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Understanding and Tuning CPU Throughput

CPU Throughput

Few topics related to AIX performance analysis and tuning are more misunderstood than CPU throughput: how databases, applications, middleware and utilities use CPUs in an IBM Power Systems environment. What follows is a basic primer on determining CPU throughput and usage in your AIX systems. By combining this knowledge with performance statistics, you can tune your systems for the best performance.

Raw Versus Scaled Throughput

Power/AIX systems have two modes of CPU throughput: raw and scaled. Which mode is utilized in your systems at any given time is dependent upon on two factors: the default behavior of CPUs in the AIX environment, and how your executable is programmed for CPU usage.

Understanding the default behavior of CPUs in AIX requires a basic understanding of CPU architecture. Power Systems physical CPUs are partitioned into two or more hardware threads that are mapped to the same number of logical processors on a virtual CPU. This quantity depends upon the machine implementation type. Each physical CPU in a POWER5 or POWER6 system has two hardware threads on a physical CPU that are mapped to two logical processors on a virtual CPU, while a POWER7 CPU has four hardware threads mapped to four LPs and a POWER8 CPU has an eight/eight scheme.

Each of the hardware threads on any given CPU is named in an order of precedence. For example, consider a POWER7 CPU. The first of the four hardware threads in a physical POWER7 CPU is called the primary thread; the other hardware threads are called sibling threads, collectively, and are further distinguished individually as the secondary, tertiary and quaternary threads. Alternatively, you can apply numbers to these hardware threads: 0-3 for the first POWER7 CPU in an AIX system, 4-7 for the second CPU, 8-11 for the third, and so on. Again, each of these hardware threads is mapped to a logical processor on a virtual CPU; it's the virtual CPU to which working threads are bound. The Power Hypervisor then dispatches the virtual CPUs to run on physical CPUs where the threads actually do their work.

Okay, with me so far? The default behavior in AIX systems is for threads to utilize the primary hardware thread on any given CPU. When this hardware thread is saturated with work, that workload falls over to the next primary thread on the next CPU. The workload does not take advantage of the sibling threads in a CPU. This is called raw throughput mode. Most databases (Oracle, Sybase, Cache, etc.) use this scheme; they opt for the greatest throughput on any CPU versus better utilization of all the hardware threads on that CPU. In this way, most I/O operations (storage or network) are completed faster with this raw throughput method.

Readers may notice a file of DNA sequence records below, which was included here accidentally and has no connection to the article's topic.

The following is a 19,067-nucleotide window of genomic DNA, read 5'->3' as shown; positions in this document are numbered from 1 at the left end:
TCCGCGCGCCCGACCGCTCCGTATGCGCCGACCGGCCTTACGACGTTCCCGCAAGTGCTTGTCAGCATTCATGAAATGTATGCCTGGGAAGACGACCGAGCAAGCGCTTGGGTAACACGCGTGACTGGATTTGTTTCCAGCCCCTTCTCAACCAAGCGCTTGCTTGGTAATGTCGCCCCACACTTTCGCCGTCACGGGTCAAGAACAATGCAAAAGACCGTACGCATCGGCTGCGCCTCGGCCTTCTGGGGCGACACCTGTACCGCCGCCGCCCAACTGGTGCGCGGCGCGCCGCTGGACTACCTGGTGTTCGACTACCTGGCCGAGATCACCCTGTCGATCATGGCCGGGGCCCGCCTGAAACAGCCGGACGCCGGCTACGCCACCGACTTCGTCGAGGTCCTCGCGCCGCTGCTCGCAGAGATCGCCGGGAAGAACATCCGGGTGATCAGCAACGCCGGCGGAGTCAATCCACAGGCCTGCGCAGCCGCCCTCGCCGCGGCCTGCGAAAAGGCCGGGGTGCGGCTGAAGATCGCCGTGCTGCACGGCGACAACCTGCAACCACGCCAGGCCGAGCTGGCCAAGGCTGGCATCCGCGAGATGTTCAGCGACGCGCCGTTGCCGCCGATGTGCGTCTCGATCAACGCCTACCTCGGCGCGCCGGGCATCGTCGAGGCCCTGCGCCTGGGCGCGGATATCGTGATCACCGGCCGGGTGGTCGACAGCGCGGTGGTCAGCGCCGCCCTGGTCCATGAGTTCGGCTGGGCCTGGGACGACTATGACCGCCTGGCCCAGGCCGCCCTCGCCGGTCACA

Contrast this with the other mode of operation: the scaled throughput mode. With scaled throughput, both the primary and sibling threads of any given CPU are activated to do work. Only when all four hardware threads are saturated (referencing our previous sample POWER7 CPU) will the workload fall over to the next CPU. Many application vendors choose scaled throughput to handle multiple concurrent calculations.

So how do you determine whether your workload is using raw or scaled throughput? Use “mpstat.” This stands for “multi-processor statistics,” and not enough administrators know about it. It's yet another of those extremely useful tools that gets overlooked even though it ships with every AIX distribution. While utilities like vmstat and iostat display aggregate CPU usage statistics, mpstat lets you evaluate the load on every logical processor in your system. With mpstat output, you can not only tell at a glance if the workload in your system is doing raw or scaled CPU throughput, you can also see the load each LP is under.

Let’s look at samples of mpstat from each type of workload. First, here's an LPAR with a workload using raw throughput. (I’ve omitted some lines for brevity):

lpar(/)#mpstat -w 3
cpu    min    maj    mpc    int     cs    ics     rq    mig   lpa   sysc    us    sy     
 wa       id    pc   %ec   lcs
  0      5      0      0    206    129      1      1      0 100.0    185  	 
60.0  40.0   0.0  0.0  0.00   0.0   160
  1      0      0      0     11      0      0      0      0     -      0   		 
0.0     6.0    0.0    94.0  0.00   0.0    11
  2      0      0      0     11      0      0      0      0     -      0   		 
0.0     4.6    0.0    95.4  0.00   0.0    11
  3      0      0      0     11      0      0      0      0     -      0   		 
0.0     4.3   0.0    95.7  0.00   0.0    11

Mark J. Ray has been working with AIX for 23 years, 18 of which have been spent in performance. His mission is to make the diagnosis and remediation of the most difficult and complex performance issues easy to understand and implement. Mark can be reached at mjray@optonline.net



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